You’re making good things happen

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By Camilla Feibelman, chapter director

In the face of so many and such complex environmental issues, focus and strategic action are essential to achieving real, tangible change.

Without focus and strategy we might be paralyzed by the scale of what we are confronting. But if we organize in a way that lets people take measurable action toward change that we can see and feel, we are more likely to be successful.

For these reasons I’ve been working around the state to help our local groups set up Action Teams focused on winning tangible change on single issues that people really care about.

In Albuquerque, the Bosque Action Team unites half a dozen organizations and many individuals working to keep the Bosque natural rather than let it be developed into an urban park, as Mayor Richard Berry proposes.

Team member Sarita Streng formed a Bosquitos subgroup for folks with kids, many of whom participated in the South Valley Dia de los Muertos Procession. Team Member Sandria Cook cut images of bosque animals out of cardboard and had volunteers paint skeletons on one side and abstract representations of the animals on the other side, symbolizing the fine line between life and death in which the bosque exists, winning our group best political message of the parade! Action Team member Ian Mentken took the lead on organizing the Big Bosque Benefit Bash at Tortuga Gallery, which brought out hundreds of people and raised more than $1,000.

In Las Cruces, Action Team members worked throughout the summer and fall to collect thousands of petitions in favor of protecting Organ Mountains-Desert Peaks as a National Monument. When Sens. Martin Heinrich and Tom Udall filed legislation to achieve this end, Action Team members wrote dozens of letters to the editor thanking them for their work.
Though the legislation will hopefully pass the U.S. Senate, it’s safe to say that the House will be a tougher environment, so Las Crucens are also calling on President Obama to use the Antiquities Act to establish the Monument administratively.

One of the chapter’s newest action teams, in El Paso, is working to protect Otero Mesa from oil and gas development. The chapter and other groups have been working to get the Bureau of Land Management to create supplements for oil and gas leasing and Lands with Wilderness Characteristics in the BLM Resource Management Plan for the area that includes Otero Mesa. In good news on this front, the BLM recently announced that it will create the supplements, which means many special lands will be protected from drilling while the BLM surveys them.

The other new Action Team, in Los Alamos, will try to pass a plastic-bag ban for the county and a fee for paper bags. BYOB (Bags not Beer)!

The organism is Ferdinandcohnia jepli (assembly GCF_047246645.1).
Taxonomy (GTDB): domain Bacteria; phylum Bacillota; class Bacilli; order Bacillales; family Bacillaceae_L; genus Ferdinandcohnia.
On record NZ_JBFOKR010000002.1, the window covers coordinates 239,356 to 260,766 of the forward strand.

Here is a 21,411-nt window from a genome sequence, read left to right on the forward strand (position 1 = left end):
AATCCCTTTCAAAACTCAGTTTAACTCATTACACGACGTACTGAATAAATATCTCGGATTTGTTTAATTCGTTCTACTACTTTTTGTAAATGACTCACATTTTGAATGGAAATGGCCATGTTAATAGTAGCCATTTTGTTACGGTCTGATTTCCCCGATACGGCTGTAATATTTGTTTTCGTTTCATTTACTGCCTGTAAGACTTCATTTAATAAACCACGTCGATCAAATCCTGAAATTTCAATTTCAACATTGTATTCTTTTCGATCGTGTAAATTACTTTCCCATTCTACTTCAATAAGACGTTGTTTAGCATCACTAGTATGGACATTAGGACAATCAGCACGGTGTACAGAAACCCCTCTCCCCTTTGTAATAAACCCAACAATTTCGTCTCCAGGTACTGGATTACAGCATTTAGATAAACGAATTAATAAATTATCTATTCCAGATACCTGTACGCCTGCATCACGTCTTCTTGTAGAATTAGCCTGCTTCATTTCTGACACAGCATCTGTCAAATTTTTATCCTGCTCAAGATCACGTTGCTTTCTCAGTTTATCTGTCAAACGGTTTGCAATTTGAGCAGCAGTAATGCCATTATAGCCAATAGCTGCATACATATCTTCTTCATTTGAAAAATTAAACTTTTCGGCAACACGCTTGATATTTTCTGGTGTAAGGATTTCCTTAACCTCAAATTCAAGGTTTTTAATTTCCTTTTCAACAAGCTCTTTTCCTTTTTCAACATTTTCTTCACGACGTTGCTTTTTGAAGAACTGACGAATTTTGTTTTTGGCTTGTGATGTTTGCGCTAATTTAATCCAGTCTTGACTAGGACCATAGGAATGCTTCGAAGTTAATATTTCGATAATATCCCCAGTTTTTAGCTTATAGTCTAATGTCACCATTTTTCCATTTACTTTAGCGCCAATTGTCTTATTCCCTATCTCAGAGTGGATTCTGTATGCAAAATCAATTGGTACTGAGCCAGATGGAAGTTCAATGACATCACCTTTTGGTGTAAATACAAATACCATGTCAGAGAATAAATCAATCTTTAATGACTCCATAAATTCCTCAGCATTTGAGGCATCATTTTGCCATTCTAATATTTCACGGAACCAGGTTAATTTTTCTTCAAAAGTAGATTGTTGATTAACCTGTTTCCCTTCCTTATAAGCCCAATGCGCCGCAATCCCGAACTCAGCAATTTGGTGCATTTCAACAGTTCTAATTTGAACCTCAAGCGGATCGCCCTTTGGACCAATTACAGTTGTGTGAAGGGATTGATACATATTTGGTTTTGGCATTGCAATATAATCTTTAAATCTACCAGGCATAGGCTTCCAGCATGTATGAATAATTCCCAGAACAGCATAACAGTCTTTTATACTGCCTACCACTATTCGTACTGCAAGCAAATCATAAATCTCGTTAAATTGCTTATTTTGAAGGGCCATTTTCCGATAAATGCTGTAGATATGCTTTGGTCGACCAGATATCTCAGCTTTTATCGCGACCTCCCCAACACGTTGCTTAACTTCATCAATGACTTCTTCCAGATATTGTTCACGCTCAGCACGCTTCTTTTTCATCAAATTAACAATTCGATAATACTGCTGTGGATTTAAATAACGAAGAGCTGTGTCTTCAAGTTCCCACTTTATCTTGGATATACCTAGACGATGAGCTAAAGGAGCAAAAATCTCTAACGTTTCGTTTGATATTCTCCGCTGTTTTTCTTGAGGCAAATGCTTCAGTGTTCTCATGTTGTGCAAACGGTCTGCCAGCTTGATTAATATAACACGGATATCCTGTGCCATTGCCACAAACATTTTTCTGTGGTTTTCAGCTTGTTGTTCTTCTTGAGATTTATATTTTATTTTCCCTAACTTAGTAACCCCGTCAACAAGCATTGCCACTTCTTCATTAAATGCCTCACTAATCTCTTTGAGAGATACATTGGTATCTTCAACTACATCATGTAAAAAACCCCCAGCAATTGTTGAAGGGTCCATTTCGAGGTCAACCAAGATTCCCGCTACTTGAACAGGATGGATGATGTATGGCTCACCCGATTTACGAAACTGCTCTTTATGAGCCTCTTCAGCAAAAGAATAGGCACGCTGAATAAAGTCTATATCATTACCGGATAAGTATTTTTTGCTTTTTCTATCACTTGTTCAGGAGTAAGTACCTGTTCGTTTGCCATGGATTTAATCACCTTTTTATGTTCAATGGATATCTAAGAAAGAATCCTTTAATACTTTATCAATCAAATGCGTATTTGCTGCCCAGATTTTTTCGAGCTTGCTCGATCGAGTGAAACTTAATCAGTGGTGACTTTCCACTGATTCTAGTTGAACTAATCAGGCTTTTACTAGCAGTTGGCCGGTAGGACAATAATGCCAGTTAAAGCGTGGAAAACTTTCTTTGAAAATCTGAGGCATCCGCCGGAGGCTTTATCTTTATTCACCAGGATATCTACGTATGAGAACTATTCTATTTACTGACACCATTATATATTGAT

We are also using the Action Team model statewide to address global warming. Twenty-three members of the new team met at the Kewa Pueblo Emergency Center to promote solar energy use, reduce the burning of fossil fuels and develop renewable efforts at the municipal level. Our second statewide Action Team is looking at the issues of dairy and water contamination and has recently coined the slogan “New Mexico families want milk and clean water, too.”

And of course we have much to celebrate this holiday season. The PRC reversed its decision to cut in half the amount of solar energy that utilities are required to produce, thanks in large part to your comments and vigilance. And hundreds of people attended hearings to support better rules for wolf management.

If you are interested in joining one of our Action Teams, just drop me a line at camilla.feibelman@sierraclub.org.

Remember that the best gift you can give to your friends and family this season is a planet that will sustain us for generations to come.

Thanks to our activists, volunteers and donors

This fall we’ve been working to raise funds for our bosque and Organ Mountains-Desert Peaks work and have a few special thanks. First, thanks to all of the volunteers that made these events possible. Thanks to all of you who donated. There’s still time at our website.

Fall Bosque Party: Thanks to Sallie and Denis McCarthy for sharing their home. Sage Harrington for charming us with her music ( and Warren Cox and Peggy Norton for donating door prizes.

Las Cruces Meet & Greet with Michael Brune: Thanks to Alice Chornesky for sharing her home and Margot Wilson for coordinating the event and the Borderland Bones for their fine trombone tones (Contact: Lynn Enright 575 521 1290, or Dave Moore 575 528 9139).

Big Bosque Benefit Bash: Thanks to Ian Mentkin at Mim: Music is Medicine, Music is Medicine for coordinating the event. Buy local music at his site for your own price and benefit a cause at the same time. Pax Garcia, Tortuga Gallery, for hosting the event (901 Edith Blvd SE, Albuquerque, 87102, tortuga.gallery.abq@gmail.com) Thanks to musical groups: Sage and Jared’s Happy Gland Band
Strange Magic, Javier Romero of Strange Magic, the Fukien Ministers and Le Chat Lunatique. Thanks to Farina Pizzaria for donating http://www.farinapizzeria.com/. Thanks to Fernando Pizarro and Doña Elias Kitchen (fondadonaelia@gmail.com) for sharing their wonderful Mexican Food. Thanks to Marley Coffee for being there too.